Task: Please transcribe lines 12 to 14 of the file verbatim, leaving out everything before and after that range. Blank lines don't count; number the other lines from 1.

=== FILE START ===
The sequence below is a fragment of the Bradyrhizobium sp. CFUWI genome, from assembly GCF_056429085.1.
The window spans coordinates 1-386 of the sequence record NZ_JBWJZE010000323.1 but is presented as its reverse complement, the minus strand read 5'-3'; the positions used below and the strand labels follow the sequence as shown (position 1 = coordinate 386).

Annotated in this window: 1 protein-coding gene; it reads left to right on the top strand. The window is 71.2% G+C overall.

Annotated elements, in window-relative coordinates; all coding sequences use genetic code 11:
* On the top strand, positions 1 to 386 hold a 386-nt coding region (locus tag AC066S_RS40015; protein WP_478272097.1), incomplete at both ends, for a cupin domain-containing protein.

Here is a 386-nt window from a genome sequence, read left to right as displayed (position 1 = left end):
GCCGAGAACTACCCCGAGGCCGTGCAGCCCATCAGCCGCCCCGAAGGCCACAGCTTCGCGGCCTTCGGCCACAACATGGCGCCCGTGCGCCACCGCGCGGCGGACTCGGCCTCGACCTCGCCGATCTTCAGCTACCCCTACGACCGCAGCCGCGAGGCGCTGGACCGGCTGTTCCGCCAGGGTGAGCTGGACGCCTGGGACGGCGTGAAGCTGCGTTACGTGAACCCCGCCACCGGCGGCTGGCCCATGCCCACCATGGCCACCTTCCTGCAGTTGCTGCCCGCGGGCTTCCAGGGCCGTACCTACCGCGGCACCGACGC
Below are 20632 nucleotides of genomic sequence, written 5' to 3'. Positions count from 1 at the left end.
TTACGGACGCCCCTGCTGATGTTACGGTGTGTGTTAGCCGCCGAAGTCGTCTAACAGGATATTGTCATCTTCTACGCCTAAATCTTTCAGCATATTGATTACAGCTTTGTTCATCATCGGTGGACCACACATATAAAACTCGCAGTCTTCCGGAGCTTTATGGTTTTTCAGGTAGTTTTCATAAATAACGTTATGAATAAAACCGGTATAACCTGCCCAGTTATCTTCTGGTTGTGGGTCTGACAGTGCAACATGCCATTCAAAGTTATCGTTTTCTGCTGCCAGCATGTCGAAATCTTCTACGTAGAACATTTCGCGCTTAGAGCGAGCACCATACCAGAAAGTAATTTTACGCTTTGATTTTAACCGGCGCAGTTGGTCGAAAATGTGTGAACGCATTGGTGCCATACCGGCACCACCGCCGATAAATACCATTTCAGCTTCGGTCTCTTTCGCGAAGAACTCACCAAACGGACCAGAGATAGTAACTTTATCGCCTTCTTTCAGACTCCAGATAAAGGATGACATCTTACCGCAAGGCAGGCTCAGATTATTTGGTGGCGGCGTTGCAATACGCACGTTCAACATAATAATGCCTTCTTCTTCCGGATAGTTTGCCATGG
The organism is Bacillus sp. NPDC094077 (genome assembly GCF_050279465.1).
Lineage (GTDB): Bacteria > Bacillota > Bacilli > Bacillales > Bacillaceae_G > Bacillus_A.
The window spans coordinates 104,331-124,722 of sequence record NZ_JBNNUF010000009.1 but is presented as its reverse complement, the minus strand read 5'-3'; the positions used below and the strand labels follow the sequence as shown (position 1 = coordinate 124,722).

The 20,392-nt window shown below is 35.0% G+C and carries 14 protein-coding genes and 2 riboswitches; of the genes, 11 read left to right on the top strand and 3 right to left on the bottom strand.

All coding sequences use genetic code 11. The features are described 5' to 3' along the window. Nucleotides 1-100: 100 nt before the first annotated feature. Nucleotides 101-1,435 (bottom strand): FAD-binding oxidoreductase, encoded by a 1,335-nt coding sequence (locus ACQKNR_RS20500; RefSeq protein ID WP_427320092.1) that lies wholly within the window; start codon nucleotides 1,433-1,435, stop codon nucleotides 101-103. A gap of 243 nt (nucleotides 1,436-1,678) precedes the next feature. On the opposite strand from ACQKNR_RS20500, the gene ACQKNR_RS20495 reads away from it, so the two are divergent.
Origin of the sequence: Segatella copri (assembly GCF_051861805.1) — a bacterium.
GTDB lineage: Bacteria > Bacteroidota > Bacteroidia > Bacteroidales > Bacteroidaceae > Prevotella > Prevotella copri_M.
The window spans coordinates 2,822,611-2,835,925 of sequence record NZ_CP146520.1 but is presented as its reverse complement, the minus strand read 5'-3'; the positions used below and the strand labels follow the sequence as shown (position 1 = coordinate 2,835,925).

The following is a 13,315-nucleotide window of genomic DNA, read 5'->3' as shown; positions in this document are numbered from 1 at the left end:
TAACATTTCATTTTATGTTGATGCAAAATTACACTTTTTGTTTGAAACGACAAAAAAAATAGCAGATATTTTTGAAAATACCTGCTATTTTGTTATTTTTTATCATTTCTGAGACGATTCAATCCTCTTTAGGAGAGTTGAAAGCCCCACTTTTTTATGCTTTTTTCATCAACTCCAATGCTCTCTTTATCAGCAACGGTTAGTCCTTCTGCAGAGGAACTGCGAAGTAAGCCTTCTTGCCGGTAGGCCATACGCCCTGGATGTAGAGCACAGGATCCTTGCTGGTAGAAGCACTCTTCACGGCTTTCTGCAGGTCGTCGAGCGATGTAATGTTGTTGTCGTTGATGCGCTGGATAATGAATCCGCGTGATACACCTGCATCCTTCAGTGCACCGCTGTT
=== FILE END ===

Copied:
The window spans coordinates 104,331-124,722 of sequence record NZ_JBNNUF010000009.1 but is presented as its reverse complement, the minus strand read 5'-3'; the positions used below and the strand labels follow the sequence as shown (position 1 = coordinate 124,722).

The 20,392-nt window shown below is 35.0% G+C and carries 14 protein-coding genes and 2 riboswitches; of the genes, 11 read left to right on the top strand and 3 right to left on the bottom strand.

All coding sequences use genetic code 11. The features are described 5' to 3' along the window. Nucleotides 1-100: 100 nt before the first annotated feature. Nucleotides 101-1,435 (bottom strand): FAD-binding oxidoreductase, encoded by a 1,335-nt coding sequence (locus ACQKNR_RS20500; RefSeq protein ID WP_427320092.1) that lies wholly within the window; start codon nucleotides 1,433-1,435, stop codon nucleotides 101-103. A gap of 243 nt (nucleotides 1,436-1,678) precedes the next feature. On the opposite strand from ACQKNR_RS20500, the gene ACQKNR_RS20495 reads away from it, so the two are divergent.